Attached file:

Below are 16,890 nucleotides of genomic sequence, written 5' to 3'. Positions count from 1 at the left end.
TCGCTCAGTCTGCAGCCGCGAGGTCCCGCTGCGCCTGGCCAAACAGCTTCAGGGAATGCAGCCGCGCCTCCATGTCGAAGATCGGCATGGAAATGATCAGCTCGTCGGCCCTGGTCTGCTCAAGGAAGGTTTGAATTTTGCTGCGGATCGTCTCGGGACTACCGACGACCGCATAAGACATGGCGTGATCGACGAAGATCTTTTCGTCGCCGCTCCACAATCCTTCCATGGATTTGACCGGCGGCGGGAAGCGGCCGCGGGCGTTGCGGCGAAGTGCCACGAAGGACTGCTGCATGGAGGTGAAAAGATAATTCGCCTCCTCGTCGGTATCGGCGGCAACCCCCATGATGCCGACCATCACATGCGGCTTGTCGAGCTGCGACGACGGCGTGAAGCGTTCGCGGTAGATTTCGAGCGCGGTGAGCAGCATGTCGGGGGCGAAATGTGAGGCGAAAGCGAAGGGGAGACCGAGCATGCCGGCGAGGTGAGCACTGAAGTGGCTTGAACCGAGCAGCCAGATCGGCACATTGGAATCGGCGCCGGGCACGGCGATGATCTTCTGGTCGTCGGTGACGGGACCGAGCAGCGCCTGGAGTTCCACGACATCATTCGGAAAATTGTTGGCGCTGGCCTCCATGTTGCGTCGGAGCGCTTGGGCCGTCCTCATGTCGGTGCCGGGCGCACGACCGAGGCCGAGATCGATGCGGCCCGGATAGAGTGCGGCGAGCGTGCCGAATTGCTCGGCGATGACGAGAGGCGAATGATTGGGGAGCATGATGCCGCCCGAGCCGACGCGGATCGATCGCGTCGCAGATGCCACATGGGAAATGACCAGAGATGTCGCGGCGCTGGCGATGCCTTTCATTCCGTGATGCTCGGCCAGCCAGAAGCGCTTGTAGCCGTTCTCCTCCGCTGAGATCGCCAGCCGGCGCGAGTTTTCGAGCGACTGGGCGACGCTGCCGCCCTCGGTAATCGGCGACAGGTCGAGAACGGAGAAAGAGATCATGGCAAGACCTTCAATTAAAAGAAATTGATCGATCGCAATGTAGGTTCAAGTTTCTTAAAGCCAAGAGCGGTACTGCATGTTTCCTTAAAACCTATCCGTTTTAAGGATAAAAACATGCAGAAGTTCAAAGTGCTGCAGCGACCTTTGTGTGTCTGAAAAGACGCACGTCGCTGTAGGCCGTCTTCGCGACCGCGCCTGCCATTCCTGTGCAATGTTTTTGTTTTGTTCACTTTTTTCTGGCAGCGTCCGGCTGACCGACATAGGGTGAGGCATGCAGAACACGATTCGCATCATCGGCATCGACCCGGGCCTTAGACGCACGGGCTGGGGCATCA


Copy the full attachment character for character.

Below are 16,890 nucleotides of genomic sequence, written 5' to 3'. Positions count from 1 at the left end.
TCGCTCAGTCTGCAGCCGCGAGGTCCCGCTGCGCCTGGCCAAACAGCTTCAGGGAATGCAGCCGCGCCTCCATGTCGAAGATCGGCATGGAAATGATCAGCTCGTCGGCCCTGGTCTGCTCAAGGAAGGTTTGAATTTTGCTGCGGATCGTCTCGGGACTACCGACGACCGCATAAGACATGGCGTGATCGACGAAGATCTTTTCGTCGCCGCTCCACAATCCTTCCATGGATTTGACCGGCGGCGGGAAGCGGCCGCGGGCGTTGCGGCGAAGTGCCACGAAGGACTGCTGCATGGAGGTGAAAAGATAATTCGCCTCCTCGTCGGTATCGGCGGCAACCCCCATGATGCCGACCATCACATGCGGCTTGTCGAGCTGCGACGACGGCGTGAAGCGTTCGCGGTAGATTTCGAGCGCGGTGAGCAGCATGTCGGGGGCGAAATGTGAGGCGAAAGCGAAGGGGAGACCGAGCATGCCGGCGAGGTGAGCACTGAAGTGGCTTGAACCGAGCAGCCAGATCGGCACATTGGAATCGGCGCCGGGCACGGCGATGATCTTCTGGTCGTCGGTGACGGGACCGAGCAGCGCCTGGAGTTCCACGACATCATTCGGAAAATTGTTGGCGCTGGCCTCCATGTTGCGTCGGAGCGCTTGGGCCGTCCTCATGTCGGTGCCGGGCGCACGACCGAGGCCGAGATCGATGCGGCCCGGATAGAGTGCGGCGAGCGTGCCGAATTGCTCGGCGATGACGAGAGGCGAATGATTGGGGAGCATGATGCCGCCCGAGCCGACGCGGATCGATCGCGTCGCAGATGCCACATGGGAAATGACCAGAGATGTCGCGGCGCTGGCGATGCCTTTCATTCCGTGATGCTCGGCCAGCCAGAAGCGCTTGTAGCCGTTCTCCTCCGCTGAGATCGCCAGCCGGCGCGAGTTTTCGAGCGACTGGGCGACGCTGCCGCCCTCGGTAATCGGCGACAGGTCGAGAACGGAGAAAGAGATCATGGCAAGACCTTCAATTAAAAGAAATTGATCGATCGCAATGTAGGTTCAAGTTTCTTAAAGCCAAGAGCGGTACTGCATGTTTCCTTAAAACCTATCCGTTTTAAGGATAAAAACATGCAGAAGTTCAAAGTGCTGCAGCGACCTTTGTGTGTCTGAAAAGACGCACGTCGCTGTAGGCCGTCTTCGCGACCGCGCCTGCCATTCCTGTGCAATGTTTTTGTTTTGTTCACTTTTTTCTGGCAGCGTCCGGCTGACCGACATAGGGTGAGGCATGCAGAACACGATTCGCATCATCGGCATCGACCCGGGCCTTAGACGCACGGGCTGGGGCATCA